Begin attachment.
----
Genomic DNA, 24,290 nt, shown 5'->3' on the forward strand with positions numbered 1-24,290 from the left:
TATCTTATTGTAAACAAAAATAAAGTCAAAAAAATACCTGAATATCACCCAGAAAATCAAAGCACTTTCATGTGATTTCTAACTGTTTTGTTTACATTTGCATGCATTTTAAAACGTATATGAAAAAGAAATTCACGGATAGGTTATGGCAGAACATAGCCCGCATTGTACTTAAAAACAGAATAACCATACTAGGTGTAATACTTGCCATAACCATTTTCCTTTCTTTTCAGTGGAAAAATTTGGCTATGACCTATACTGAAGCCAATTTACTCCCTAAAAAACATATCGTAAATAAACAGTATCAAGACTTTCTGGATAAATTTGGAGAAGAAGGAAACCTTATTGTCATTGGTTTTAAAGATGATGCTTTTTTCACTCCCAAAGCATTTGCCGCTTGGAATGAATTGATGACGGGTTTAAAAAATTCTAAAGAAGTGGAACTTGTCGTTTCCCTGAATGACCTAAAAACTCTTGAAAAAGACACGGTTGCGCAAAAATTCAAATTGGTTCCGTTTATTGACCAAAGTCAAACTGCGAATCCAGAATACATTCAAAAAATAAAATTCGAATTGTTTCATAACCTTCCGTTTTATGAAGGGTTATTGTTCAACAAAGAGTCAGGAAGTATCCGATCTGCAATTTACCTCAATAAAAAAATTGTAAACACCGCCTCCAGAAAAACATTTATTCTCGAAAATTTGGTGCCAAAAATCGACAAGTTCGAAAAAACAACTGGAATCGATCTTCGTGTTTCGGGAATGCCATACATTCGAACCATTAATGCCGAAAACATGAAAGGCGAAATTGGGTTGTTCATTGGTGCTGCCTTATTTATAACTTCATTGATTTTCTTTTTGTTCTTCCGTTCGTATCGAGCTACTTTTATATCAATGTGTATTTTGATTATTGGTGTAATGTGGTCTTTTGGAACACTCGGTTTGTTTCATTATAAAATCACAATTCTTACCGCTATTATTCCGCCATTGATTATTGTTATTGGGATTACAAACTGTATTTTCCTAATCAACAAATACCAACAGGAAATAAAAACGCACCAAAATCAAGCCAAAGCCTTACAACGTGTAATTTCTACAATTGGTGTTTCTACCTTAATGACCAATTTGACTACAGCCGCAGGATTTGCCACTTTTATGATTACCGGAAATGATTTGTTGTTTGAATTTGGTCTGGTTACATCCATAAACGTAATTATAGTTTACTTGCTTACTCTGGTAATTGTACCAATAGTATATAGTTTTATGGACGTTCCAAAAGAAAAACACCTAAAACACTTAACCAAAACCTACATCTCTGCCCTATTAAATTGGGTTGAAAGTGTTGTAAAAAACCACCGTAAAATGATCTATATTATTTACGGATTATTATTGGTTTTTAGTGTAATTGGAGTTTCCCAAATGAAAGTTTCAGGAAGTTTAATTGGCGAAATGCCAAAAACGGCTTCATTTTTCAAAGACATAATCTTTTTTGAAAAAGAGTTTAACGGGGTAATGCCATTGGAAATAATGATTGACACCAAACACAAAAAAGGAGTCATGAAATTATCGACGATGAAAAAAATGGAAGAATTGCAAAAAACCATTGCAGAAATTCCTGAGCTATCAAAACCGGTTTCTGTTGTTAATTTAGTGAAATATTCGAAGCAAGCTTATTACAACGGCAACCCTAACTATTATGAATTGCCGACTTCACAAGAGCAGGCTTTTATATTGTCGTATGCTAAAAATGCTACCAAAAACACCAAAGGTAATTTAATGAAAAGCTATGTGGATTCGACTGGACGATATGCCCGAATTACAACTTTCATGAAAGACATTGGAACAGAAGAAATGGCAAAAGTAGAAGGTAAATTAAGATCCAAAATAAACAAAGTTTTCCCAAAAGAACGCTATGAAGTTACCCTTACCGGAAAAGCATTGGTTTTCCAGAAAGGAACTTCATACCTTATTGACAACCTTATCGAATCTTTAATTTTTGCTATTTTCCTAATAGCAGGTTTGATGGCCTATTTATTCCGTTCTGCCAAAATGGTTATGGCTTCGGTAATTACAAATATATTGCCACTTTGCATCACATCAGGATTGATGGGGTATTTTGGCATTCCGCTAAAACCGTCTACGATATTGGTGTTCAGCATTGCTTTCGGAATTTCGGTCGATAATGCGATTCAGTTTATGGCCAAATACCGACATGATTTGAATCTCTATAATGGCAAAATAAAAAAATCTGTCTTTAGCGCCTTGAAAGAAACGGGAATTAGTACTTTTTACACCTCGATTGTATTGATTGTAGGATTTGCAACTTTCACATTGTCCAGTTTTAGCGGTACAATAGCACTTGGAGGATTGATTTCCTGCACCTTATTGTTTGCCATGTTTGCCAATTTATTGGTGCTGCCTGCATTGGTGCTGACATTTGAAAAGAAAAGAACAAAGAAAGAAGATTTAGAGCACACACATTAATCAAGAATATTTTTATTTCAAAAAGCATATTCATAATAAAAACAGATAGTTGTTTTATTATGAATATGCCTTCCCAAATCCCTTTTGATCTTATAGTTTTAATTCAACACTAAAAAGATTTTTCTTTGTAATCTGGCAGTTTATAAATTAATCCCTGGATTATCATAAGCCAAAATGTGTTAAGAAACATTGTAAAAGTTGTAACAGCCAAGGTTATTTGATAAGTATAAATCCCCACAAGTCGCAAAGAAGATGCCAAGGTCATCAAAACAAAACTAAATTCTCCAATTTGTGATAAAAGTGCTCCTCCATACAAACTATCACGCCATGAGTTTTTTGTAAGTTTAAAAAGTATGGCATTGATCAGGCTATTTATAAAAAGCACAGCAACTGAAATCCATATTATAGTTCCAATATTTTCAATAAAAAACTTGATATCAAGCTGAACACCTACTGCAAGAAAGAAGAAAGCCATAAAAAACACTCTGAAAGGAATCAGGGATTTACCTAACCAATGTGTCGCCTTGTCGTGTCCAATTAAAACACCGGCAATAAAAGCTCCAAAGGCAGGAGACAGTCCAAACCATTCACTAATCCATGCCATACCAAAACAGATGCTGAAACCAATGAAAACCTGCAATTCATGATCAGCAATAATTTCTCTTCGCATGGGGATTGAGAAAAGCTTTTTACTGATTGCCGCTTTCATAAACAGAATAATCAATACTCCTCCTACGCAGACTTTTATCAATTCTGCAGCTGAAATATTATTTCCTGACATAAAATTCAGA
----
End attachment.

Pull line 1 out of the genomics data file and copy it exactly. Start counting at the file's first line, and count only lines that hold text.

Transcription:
Genomic DNA, 24,290 nt, shown 5'->3' on the forward strand with positions numbered 1-24,290 from the left: